6. Communication

After a coach makes the initial contact with a family, the conversation will usually build from there. The more frequent a coach keeps in touch with the athlete, the more interest they typically have. This would represent that you are being recruited by these schools. From the athlete’s side, you want to make sure and be prompt and diligent with getting back to coaches throughout the process. Communication between the coach and the athlete will likely include ongoing emails, phone calls, connecting on social media and possibly even video calls between the coaching staff and the family. Coaches use this phase to get to know the athlete along with selling the athlete on all of the great things their school has to offer. The athlete and their parents should use this phase to ask the coach questions and learn as much about the coach, athletic program and university as they can.

7. Offers

Once a coach has made the decision that an athlete is the definite right fit for their program, a typical next step will be to offer that athlete a position with their team. The basis of the offer will be the coach wants the athlete to be a part of their team and school, which is a huge achievement for an athlete no matter what the opportunity may look like overall. The offer you’re given to join their program can look very different based on the school, what you’ve learned, and what you’ve previously discussed with the coach. It may be an offer to join the team and attend the school with no scholarship money awarded, or it may include some type of scholarship. If the coach talks to you about scholarships, they can vary widely. You may be offered an athletic scholarship or academic scholarship, or some combination of both. The scholarships offered can vary from school to school in terms of how much of your cost of attendance they cover.

8. Commitment

This is the big step! You’ve researched all of the colleges that expressed interest and ultimately made you an offer to join their team and school. You’ve also made sure everything is all set academically to get into the different schools you’re considering. The coaches have made their offers and with your family’s help you’ve considered all options. Once you feel like you have found the “Right Fit” it is time to let the coaches know you want to spend your college years helping to make their athletic program better! Whether you’re two years or two months away from enrolling at the school, this commitment can happen at any time once you have real offers on the table, feel like you’ve found the right fit and can make a decision.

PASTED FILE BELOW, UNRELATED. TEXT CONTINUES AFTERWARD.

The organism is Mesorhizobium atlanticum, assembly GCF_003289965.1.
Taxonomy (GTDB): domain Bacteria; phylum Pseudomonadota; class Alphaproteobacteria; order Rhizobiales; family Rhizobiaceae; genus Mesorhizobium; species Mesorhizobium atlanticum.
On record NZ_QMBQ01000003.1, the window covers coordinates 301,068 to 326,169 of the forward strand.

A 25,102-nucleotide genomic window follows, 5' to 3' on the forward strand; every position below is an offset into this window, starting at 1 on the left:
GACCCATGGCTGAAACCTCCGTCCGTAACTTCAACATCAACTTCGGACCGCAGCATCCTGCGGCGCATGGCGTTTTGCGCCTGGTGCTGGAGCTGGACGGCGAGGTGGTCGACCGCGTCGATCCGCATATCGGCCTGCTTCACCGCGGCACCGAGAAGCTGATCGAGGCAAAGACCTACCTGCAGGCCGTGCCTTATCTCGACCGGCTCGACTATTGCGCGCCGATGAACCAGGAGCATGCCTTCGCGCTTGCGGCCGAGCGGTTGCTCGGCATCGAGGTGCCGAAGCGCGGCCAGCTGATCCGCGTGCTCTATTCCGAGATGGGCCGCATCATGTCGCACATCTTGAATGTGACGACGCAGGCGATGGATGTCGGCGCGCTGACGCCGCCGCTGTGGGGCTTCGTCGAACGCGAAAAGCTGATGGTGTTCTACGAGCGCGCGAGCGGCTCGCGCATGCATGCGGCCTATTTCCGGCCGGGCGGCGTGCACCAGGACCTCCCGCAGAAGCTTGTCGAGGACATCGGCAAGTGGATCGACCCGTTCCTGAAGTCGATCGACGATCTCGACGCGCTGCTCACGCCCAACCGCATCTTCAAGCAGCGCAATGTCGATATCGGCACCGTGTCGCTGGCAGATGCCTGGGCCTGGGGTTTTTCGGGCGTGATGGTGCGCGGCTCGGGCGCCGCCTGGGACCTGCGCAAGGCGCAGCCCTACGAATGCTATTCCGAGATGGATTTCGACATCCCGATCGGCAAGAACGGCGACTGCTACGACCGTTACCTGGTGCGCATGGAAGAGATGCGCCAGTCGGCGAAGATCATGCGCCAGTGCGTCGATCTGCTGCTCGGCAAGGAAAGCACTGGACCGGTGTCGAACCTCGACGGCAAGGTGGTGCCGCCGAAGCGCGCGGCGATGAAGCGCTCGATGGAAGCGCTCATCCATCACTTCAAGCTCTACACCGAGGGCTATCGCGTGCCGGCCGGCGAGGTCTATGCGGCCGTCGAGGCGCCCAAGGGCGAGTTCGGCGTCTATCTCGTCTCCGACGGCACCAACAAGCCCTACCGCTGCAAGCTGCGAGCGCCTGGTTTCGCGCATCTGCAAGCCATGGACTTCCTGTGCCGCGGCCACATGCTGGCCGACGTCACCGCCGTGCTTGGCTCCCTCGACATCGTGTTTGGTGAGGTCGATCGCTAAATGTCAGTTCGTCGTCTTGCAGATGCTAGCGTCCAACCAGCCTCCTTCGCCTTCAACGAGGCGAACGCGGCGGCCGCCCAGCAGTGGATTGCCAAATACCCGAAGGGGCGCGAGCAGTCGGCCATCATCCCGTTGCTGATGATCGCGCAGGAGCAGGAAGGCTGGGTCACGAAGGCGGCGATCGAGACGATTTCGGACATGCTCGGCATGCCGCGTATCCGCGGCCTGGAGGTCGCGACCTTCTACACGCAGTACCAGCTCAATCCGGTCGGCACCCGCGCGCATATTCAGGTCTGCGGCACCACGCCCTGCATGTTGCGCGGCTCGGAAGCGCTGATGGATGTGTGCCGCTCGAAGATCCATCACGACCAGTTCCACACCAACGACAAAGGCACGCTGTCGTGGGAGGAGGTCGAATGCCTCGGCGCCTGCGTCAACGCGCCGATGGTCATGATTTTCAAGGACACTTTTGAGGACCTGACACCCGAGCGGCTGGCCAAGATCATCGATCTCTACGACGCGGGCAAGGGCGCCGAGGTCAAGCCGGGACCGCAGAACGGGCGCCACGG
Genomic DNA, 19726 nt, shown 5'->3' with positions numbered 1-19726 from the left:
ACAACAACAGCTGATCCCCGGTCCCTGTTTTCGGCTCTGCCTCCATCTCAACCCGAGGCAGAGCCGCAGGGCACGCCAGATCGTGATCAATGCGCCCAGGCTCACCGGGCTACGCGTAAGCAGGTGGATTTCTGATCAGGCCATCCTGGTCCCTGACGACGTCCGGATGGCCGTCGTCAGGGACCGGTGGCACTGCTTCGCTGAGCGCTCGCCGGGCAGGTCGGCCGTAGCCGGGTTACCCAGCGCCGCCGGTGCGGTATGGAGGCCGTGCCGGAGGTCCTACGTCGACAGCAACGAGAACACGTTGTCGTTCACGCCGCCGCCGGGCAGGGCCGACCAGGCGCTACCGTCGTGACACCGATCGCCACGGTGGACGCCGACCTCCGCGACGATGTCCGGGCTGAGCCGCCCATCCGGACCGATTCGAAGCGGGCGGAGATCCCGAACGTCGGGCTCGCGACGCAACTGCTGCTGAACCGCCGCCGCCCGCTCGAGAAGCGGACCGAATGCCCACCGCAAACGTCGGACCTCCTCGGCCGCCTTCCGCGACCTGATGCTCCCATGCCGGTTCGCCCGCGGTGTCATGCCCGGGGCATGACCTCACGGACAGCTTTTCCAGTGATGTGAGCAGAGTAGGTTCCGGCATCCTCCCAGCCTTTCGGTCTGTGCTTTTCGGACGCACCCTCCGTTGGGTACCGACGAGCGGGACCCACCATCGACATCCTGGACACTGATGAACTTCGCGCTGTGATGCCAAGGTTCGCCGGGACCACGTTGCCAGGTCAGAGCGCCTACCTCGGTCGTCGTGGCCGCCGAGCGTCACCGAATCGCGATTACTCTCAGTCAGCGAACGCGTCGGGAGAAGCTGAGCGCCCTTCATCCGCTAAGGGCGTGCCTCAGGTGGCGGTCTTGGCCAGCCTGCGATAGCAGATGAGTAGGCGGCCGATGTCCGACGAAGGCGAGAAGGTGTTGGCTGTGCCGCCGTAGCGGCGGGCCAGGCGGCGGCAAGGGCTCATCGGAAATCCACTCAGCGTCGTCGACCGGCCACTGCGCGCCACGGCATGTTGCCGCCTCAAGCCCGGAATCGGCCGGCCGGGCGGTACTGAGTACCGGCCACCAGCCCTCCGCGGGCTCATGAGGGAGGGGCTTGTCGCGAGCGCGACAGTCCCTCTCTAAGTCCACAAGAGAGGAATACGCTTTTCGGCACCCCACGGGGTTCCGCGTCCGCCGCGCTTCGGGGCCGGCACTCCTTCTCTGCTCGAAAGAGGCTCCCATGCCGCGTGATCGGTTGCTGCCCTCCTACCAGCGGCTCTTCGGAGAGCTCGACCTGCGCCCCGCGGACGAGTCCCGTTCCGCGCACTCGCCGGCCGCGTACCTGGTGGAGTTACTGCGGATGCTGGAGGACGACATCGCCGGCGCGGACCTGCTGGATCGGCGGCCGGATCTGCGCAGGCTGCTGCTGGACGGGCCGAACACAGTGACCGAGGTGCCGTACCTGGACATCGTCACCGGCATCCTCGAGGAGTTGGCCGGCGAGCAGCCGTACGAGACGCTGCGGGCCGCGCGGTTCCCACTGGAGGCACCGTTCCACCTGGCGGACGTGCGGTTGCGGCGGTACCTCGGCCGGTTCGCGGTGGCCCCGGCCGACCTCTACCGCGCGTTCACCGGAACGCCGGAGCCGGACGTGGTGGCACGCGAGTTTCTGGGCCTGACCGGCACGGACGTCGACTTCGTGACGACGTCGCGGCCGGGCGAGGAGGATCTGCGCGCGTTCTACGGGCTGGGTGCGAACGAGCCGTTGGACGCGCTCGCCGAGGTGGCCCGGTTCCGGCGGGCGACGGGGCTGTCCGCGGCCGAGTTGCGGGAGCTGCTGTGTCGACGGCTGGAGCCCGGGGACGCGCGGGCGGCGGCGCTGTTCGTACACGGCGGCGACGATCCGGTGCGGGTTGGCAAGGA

In all, the results within the recruiting process for a student-athlete can vary widely in terms of the amount of interest they receive, the offers they might receive and what types of options they might have available. However, the process itself will always include these eight stages no matter what.

A couple of keys to success in having the most options will be how early the college coaches know an athlete exists, as well as whether or not they have an easy way to stay updated with the decision making information. Ultimately, your athletic ability, success in the classroom and how you do on the SAT or ACT tests will indeed play a big role in what types of options and offers you may have available.

Putting in the work to be the best athlete and student you can be along the way is a big part. However, make sure you do something to get on the college coaches radar early and often in order to let all of that hard work have a chance to pay off! We know a thing or two about getting coaches to know you exist, so don’t hesitate to reach out to one of our Recruiting Specialists to learn how we can help and get your questions answered.

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The keys to recruiting success are starting early, exposure and commitment. Take the first step today and we'll help guide you through the rest.